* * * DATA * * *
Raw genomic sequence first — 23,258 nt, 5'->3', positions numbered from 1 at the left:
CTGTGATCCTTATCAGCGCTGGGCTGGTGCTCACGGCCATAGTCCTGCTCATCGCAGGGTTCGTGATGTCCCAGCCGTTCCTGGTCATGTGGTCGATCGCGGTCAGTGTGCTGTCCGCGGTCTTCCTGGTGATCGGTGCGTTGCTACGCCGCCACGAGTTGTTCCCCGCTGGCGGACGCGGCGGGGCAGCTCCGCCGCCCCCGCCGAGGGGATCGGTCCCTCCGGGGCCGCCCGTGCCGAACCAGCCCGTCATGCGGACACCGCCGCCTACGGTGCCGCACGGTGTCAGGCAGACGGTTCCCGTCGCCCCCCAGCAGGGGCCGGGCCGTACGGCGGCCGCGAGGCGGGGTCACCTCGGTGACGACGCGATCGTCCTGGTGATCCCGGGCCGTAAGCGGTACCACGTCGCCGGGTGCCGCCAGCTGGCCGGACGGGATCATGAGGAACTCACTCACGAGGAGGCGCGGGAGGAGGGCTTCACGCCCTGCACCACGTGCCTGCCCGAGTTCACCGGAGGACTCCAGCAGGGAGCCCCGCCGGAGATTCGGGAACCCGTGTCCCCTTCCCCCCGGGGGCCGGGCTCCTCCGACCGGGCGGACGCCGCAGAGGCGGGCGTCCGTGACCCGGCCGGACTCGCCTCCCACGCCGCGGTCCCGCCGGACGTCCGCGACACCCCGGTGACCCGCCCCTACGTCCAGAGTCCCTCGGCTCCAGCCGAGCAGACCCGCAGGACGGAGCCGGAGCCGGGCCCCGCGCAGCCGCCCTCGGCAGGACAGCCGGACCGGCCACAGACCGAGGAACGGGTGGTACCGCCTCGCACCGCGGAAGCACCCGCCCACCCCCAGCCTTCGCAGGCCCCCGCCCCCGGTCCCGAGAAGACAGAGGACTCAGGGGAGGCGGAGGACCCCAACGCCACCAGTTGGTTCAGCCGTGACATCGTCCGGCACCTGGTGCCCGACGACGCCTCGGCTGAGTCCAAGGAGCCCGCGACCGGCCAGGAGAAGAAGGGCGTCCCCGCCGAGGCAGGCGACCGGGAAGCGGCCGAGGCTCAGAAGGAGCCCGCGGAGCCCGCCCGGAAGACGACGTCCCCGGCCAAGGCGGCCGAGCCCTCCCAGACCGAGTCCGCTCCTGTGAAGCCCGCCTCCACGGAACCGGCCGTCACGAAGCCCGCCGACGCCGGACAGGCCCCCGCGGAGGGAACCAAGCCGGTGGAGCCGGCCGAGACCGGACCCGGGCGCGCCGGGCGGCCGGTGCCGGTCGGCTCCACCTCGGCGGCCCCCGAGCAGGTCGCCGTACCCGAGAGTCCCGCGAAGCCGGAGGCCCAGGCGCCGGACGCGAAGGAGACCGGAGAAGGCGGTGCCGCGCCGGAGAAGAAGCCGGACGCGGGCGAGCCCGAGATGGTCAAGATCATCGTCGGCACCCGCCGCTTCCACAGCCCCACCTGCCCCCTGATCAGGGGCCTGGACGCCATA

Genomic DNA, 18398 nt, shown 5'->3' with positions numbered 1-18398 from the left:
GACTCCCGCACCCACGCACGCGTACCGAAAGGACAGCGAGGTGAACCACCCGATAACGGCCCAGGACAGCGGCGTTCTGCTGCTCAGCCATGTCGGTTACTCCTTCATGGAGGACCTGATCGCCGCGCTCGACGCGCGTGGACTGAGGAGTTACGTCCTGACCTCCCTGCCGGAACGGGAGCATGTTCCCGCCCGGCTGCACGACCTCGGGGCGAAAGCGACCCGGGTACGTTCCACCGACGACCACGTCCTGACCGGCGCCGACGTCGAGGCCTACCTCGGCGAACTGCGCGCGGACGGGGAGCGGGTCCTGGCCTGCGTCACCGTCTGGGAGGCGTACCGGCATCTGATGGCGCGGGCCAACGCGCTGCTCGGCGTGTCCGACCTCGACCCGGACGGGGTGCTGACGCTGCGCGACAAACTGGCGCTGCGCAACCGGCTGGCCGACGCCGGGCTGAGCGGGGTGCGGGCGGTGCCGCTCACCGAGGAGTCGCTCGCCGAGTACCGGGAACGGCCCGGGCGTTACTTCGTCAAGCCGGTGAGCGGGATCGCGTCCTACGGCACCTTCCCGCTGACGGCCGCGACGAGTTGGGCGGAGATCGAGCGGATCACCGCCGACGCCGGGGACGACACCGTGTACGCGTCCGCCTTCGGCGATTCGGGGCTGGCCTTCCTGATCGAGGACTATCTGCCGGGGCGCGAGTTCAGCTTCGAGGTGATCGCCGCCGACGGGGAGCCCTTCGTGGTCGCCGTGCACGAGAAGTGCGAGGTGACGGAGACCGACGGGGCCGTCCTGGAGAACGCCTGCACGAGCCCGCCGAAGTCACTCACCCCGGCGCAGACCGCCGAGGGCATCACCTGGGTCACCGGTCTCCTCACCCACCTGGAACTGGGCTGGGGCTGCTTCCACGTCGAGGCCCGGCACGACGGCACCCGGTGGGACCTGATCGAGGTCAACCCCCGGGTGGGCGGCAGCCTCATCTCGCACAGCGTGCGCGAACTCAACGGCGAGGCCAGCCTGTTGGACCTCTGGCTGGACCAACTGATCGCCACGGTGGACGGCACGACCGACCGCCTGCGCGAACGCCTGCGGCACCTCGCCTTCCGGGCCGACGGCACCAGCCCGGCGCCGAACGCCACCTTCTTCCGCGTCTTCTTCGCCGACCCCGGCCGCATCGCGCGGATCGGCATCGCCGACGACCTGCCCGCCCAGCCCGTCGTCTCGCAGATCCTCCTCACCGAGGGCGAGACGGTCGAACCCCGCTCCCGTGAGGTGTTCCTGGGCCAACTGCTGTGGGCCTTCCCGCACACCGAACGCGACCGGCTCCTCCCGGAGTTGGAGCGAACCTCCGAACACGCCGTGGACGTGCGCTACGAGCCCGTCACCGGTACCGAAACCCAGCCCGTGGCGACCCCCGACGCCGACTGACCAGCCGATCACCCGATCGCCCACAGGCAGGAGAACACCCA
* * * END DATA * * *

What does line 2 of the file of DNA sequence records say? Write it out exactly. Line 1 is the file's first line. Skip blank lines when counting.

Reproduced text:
CTGTGATCCTTATCAGCGCTGGGCTGGTGCTCACGGCCATAGTCCTGCTCATCGCAGGGTTCGTGATGTCCCAGCCGTTCCTGGTCATGTGGTCGATCGCGGTCAGTGTGCTGTCCGCGGTCTTCCTGGTGATCGGTGCGTTGCTACGCCGCCACGAGTTGTTCCCCGCTGGCGGACGCGGCGGGGCAGCTCCGCCGCCCCCGCCGAGGGGATCGGTCCCTCCGGGGCCGCCCGTGCCGAACCAGCCCGTCATGCGGACACCGCCGCCTACGGTGCCGCACGGTGTCAGGCAGACGGTTCCCGTCGCCCCCCAGCAGGGGCCGGGCCGTACGGCGGCCGCGAGGCGGGGTCACCTCGGTGACGACGCGATCGTCCTGGTGATCCCGGGCCGTAAGCGGTACCACGTCGCCGGGTGCCGCCAGCTGGCCGGACGGGATCATGAGGAACTCACTCACGAGGAGGCGCGGGAGGAGGGCTTCACGCCCTGCACCACGTGCCTGCCCGAGTTCACCGGAGGACTCCAGCAGGGAGCCCCGCCGGAGATTCGGGAACCCGTGTCCCCTTCCCCCCGGGGGCCGGGCTCCTCCGACCGGGCGGACGCCGCAGAGGCGGGCGTCCGTGACCCGGCCGGACTCGCCTCCCACGCCGCGGTCCCGCCGGACGTCCGCGACACCCCGGTGACCCGCCCCTACGTCCAGAGTCCCTCGGCTCCAGCCGAGCAGACCCGCAGGACGGAGCCGGAGCCGGGCCCCGCGCAGCCGCCCTCGGCAGGACAGCCGGACCGGCCACAGACCGAGGAACGGGTGGTACCGCCTCGCACCGCGGAAGCACCCGCCCACCCCCAGCCTTCGCAGGCCCCCGCCCCCGGTCCCGAGAAGACAGAGGACTCAGGGGAGGCGGAGGACCCCAACGCCACCAGTTGGTTCAGCCGTGACATCGTCCGGCACCTGGTGCCCGACGACGCCTCGGCTGAGTCCAAGGAGCCCGCGACCGGCCAGGAGAAGAAGGGCGTCCCCGCCGAGGCAGGCGACCGGGAAGCGGCCGAGGCTCAGAAGGAGCCCGCGGAGCCCGCCCGGAAGACGACGTCCCCGGCCAAGGCGGCCGAGCCCTCCCAGACCGAGTCCGCTCCTGTGAAGCCCGCCTCCACGGAACCGGCCGTCACGAAGCCCGCCGACGCCGGACAGGCCCCCGCGGAGGGAACCAAGCCGGTGGAGCCGGCCGAGACCGGACCCGGGCGCGCCGGGCGGCCGGTGCCGGTCGGCTCCACCTCGGCGGCCCCCGAGCAGGTCGCCGTACCCGAGAGTCCCGCGAAGCCGGAGGCCCAGGCGCCGGACGCGAAGGAGACCGGAGAAGGCGGTGCCGCGCCGGAGAAGAAGCCGGACGCGGGCGAGCCCGAGATGGTCAAGATCATCGTCGGCACCCGCCGCTTCCACAGCCCCACCTGCCCCCTGATCAGGGGCCTGGACGCCATA